In “No ‘tooth fairy’ for pension fund bailout” (May 18), the Star Tribune Editorial Board raised a number of issues requiring a response:
• The supposed “strong leadership” of Reps. John Kline, R-Minn., and George Miller, D-Calif.
• The supposed political fecklessness of the Treasury Department.
• The identification of Josh Gotbaum as a pension expert.
• The Pension Benefit Guaranty Corp. (PBGC) as a supposed federal safety net program.
• The previously proposed 23 percent average benefit cut in fund pensions.
• Most egregiously, the Editorial Board audaciously felt the need to inform retirees who have worked their whole careers doing physically damaging, dangerous jobs that there are no “tooth fairies.” We have become accustomed to being just so much collateral damage in this economy. But this kind of arrogance befits these decisionmakers.
On the subject of John Kline: His Multiemployer Pension Reform Act (MPRA) was literally written in the dark of night and inserted as a rider in a must-pass budget bill. It had never been debated, and almost no one knew its contents when it passed. When asked by a reporter why he had handled it that way, Kline replied: “It was the only way it would pass.” Does that reflect the standard of “strong leadership”? Kline’s leadership was strong when voting to bail out banks. Ironically, the original name of his MPRA bill was “Solutions not Bailouts.” Bank bailouts good; worker bailouts bad.
It is breathtaking how adroitly the Star Tribune has relegated Kenneth Feinberg’s decision for Treasury on the legality of the Central States plan as just so much political posturing — Feinberg being the premier mediator presently in the U.S. Feinberg presided over such mundane problems as the Gulf oil spill, TARP, 9/11, and the list goes on and on. It is hard to imagine Feinberg doing all those town-hall meetings and conference calls only to camouflage his political agenda. He does, after all, have a valuable reputation.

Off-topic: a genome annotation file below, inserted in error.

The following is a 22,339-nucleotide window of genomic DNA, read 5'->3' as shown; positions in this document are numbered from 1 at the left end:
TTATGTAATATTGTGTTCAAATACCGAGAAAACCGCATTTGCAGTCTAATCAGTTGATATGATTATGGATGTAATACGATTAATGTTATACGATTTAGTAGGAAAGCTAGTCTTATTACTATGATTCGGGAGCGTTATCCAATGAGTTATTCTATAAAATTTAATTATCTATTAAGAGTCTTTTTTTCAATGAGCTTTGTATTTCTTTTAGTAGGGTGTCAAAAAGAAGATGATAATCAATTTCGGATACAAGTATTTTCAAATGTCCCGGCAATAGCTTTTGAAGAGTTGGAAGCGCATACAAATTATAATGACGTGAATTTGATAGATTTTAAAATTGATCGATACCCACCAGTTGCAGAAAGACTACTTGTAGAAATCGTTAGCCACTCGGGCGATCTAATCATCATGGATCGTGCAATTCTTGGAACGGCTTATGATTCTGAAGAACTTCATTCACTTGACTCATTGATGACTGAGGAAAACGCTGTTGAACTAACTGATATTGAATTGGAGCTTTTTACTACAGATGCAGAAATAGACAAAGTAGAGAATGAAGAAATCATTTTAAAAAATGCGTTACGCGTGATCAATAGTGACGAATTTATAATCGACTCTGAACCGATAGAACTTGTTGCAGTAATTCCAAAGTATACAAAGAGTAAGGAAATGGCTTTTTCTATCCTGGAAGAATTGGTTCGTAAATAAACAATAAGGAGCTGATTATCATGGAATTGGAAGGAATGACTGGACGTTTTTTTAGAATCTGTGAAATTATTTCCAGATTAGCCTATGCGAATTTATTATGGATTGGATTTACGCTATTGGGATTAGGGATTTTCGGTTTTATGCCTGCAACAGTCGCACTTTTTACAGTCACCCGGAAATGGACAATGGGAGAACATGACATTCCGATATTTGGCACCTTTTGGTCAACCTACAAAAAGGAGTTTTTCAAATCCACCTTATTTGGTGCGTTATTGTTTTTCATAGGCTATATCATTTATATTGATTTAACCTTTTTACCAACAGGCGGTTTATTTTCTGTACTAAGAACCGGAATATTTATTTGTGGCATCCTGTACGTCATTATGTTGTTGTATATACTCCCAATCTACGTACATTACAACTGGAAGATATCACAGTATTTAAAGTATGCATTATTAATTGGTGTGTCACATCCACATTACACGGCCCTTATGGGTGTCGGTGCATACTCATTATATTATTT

Tom Nyhan, director of the Central States Pension Fund, has complained that Treasury never offered to bargain over his submitted plan; perhaps Nyhan had confused a pension with a used car. When determining the fate of retirees’ economic security, one might have expected his first and best work.
Sen. Deborah Stabenow, D-Mich., has introduced the “Pension Fund Integrity Act of 2016.” It is clearly aimed at Nyhan. The bill would cut salaries of plan leaders who cut retiree benefits. Sen. Amy Klobuchar, D-Minn., is a cosponsor. These senators join a growing list of people critical of Nyhan’s leadership.
The average 23 percent benefit cut, in real terms, in our estimation is roughly 45 percent. I will not try to force you to endure the complexities. I don’t know who originally said “there are lies, damn lies and statistics,” but he must have been receiving mail from the Central States Pension Fund.
Finally, Josh Gotbaum held the top position at the PBGC until about a month before the MPRA was passed. He resigned, and then reappeared about a week after the bill’s passage at the Brookings Institution. Gotbaum has subsequently been tirelessly promoting anything that might forestall the conclusion that the private PBGC, for the purposes of multi-employer plans, has been collecting very small premiums and promising very small payouts for decades, and yet it is unable to ever begin to cover the unfunded liabilities it faces. As you might imagine, he has shown “strong leadership” in advocating that retirees should be impoverished to help make up the shortfall.
These pension problems have a long and complex history. Let’s show some leadership and resist being simplistic.
Our grass-roots pension protection groups in Minnesota have enjoyed healthy support from Democratic Sens. Klobuchar and Al Franken, as well as Reps. Rick Nolan, Betty McCollum, Keith Ellison, and Collin Peterson. They have co-sponsored legislation that seriously confronts this problem. We are optimistic that there will be an authentic debate.
Jeffrey Brooks, of Minneapolis, is a retired truck driver and chair of Minnesota Defend Our Pensions.